It was a period when about the only interference with what people could do, aside from the taxes
that were being imposed to finance a small armed force, courts, legislatures, and the like,
consisted of a protective tariff on imports. Laissez-faire economists objected then as now to such
tariffs, but the level of the tariff was mild compared to the duties that were imposed later.
From The Collected Works of Milton Friedman, compiled and edited by Robert Leeson and Charles G. Palm.
This situation did not develop, interestingly enough, out of any philosophical belief in laissezfaire. It developed much more simply. In the 1830s, state governments throughout the country
proceeded to engage in what we would call socialist enterprises. They built canals, they set up
commercial banks and extensive banking systems, they financed railroads, they put up industries.
It was a great era of government enterprise. But in the recession, or panic, of 1837, many of these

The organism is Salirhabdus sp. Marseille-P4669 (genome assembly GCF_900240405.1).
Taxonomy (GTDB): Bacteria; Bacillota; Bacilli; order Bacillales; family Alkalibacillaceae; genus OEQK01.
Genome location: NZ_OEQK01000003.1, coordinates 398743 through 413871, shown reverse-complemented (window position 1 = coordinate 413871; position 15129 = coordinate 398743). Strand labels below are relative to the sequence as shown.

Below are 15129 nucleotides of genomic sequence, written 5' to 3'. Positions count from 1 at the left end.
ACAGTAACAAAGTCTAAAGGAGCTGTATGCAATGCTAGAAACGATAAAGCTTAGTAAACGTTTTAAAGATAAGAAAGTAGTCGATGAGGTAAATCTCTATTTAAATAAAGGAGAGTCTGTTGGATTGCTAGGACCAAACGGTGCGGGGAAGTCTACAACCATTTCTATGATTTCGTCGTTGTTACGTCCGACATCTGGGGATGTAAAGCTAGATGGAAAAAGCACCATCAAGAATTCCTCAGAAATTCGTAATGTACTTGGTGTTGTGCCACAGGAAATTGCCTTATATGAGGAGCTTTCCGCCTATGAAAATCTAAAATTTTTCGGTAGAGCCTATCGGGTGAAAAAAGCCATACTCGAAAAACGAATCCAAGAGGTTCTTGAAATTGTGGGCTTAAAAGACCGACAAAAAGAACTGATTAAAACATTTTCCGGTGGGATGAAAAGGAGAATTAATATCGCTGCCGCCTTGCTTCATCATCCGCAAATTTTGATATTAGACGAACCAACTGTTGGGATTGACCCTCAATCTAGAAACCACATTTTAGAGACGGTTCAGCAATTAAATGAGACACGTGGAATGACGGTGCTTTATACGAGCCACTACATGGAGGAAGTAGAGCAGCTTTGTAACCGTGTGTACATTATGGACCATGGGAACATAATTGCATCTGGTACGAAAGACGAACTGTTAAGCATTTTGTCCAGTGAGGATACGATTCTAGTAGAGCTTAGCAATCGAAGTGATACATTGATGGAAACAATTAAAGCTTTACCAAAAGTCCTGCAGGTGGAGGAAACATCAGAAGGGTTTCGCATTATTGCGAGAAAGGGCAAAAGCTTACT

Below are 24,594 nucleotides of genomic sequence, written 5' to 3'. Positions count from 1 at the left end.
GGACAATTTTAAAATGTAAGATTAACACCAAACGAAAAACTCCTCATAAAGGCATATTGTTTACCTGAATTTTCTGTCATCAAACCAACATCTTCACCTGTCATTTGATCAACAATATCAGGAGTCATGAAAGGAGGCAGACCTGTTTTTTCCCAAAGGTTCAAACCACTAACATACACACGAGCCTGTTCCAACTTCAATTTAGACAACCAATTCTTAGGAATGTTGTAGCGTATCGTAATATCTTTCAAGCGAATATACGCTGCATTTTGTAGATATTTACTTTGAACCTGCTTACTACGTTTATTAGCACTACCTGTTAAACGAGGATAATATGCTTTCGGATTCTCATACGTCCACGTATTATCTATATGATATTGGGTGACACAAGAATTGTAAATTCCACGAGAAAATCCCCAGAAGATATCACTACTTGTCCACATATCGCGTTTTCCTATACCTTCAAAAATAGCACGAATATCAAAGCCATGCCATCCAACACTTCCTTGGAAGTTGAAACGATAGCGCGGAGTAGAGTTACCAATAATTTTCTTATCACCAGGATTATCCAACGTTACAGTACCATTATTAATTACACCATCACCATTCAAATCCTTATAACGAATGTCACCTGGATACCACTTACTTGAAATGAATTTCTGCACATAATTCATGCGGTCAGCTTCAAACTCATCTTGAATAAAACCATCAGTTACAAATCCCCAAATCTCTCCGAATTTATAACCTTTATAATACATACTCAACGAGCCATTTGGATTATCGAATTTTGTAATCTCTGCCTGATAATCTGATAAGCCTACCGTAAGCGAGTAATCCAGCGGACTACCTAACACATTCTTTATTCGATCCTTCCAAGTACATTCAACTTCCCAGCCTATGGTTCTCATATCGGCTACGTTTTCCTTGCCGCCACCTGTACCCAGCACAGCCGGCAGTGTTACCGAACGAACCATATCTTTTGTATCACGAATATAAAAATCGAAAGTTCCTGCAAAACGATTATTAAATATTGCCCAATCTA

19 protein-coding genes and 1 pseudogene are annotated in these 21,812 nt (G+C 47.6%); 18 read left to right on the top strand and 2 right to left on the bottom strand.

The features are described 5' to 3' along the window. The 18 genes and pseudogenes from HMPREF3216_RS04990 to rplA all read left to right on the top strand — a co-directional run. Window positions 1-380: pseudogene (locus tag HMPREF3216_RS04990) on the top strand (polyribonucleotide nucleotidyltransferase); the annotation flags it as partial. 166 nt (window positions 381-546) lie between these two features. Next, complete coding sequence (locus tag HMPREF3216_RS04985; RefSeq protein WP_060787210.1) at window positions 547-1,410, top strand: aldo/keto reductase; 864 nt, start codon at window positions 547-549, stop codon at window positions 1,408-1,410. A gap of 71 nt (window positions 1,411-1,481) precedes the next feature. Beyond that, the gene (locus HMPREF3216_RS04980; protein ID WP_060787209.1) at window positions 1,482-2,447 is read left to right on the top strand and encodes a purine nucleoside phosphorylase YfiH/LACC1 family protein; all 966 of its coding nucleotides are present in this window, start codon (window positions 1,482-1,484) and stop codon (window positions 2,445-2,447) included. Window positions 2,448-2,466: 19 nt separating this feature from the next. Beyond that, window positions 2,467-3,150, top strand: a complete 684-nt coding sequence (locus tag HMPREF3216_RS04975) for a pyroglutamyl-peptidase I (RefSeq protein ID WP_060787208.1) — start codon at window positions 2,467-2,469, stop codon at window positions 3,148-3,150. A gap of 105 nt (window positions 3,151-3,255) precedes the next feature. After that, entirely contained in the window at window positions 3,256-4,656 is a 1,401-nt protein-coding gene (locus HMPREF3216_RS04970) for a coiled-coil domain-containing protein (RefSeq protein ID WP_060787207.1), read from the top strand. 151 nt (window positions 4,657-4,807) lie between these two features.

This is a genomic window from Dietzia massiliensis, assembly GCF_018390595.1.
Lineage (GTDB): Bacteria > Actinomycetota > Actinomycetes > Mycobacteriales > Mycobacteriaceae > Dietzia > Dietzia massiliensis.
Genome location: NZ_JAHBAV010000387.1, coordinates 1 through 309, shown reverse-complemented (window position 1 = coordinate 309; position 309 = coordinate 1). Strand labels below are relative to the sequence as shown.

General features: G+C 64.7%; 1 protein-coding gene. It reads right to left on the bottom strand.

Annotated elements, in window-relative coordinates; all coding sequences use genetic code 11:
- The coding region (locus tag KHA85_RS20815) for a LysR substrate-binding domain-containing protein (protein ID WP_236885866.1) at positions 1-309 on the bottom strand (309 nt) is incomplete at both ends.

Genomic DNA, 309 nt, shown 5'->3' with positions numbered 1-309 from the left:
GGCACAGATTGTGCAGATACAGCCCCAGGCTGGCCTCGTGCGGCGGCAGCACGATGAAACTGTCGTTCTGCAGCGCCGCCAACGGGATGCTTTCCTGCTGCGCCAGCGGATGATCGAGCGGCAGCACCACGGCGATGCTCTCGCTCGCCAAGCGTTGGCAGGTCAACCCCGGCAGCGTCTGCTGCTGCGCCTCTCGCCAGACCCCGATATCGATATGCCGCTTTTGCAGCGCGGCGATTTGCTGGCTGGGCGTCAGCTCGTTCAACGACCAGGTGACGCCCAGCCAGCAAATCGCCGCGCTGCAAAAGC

government enterprises went broke. They turned out to be inefficient in the same sense in which
all government enterprises have been inefficient from that day to this. By contrast with the
situation today, however, they were allowed to fail. It was this experience that set the United
States on the road to laissez-faire.
While the nineteenth century was a period of rugged individualism, almost every other feature of
the myth is false. Far from being a period in which the poor were being ground under the heels of
the rich and exploited unmercifully, there is probably no other period in history, in this or any